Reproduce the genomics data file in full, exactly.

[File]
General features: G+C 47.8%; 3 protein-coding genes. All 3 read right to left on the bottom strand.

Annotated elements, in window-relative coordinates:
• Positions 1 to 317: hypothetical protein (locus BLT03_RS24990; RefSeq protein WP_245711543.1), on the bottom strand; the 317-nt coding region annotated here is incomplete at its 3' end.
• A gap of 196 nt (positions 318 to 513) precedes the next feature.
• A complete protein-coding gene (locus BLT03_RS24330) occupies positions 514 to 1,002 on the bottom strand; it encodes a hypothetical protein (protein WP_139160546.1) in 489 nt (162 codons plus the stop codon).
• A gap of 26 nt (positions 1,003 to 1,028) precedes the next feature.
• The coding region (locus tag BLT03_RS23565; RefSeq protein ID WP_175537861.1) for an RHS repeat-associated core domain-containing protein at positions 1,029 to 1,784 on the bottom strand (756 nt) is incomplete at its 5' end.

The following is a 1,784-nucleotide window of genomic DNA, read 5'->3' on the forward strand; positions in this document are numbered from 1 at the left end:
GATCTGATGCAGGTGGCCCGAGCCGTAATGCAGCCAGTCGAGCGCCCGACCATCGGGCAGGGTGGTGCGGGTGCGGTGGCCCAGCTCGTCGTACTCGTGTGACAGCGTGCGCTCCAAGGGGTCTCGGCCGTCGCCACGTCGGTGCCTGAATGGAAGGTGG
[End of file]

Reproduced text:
General features: G+C 47.8%; 3 protein-coding genes. All 3 read right to left on the bottom strand.

Annotated elements, in window-relative coordinates:
• Positions 1 to 317: hypothetical protein (locus BLT03_RS24990; RefSeq protein WP_245711543.1), on the bottom strand; the 317-nt coding region annotated here is incomplete at its 3' end.
• A gap of 196 nt (positions 318 to 513) precedes the next feature.
• A complete protein-coding gene (locus BLT03_RS24330) occupies positions 514 to 1,002 on the bottom strand; it encodes a hypothetical protein (protein WP_139160546.1) in 489 nt (162 codons plus the stop codon).
• A gap of 26 nt (positions 1,003 to 1,028) precedes the next feature.
• The coding region (locus tag BLT03_RS23565; RefSeq protein ID WP_175537861.1) for an RHS repeat-associated core domain-containing protein at positions 1,029 to 1,784 on the bottom strand (756 nt) is incomplete at its 5' end.

The following is a 1,784-nucleotide window of genomic DNA, read 5'->3' on the forward strand; positions in this document are numbered from 1 at the left end:
GATCTGATGCAGGTGGCCCGAGCCGTAATGCAGCCAGTCGAGCGCCCGACCATCGGGCAGGGTGGTGCGGGTGCGGTGGCCCAGCTCGTCGTACTCGTGTGACAGCGTGCGCTCCAAGGGGTCTCGGCCGTCGCCACGTCGGTGCCTGAATGGAAGGTGG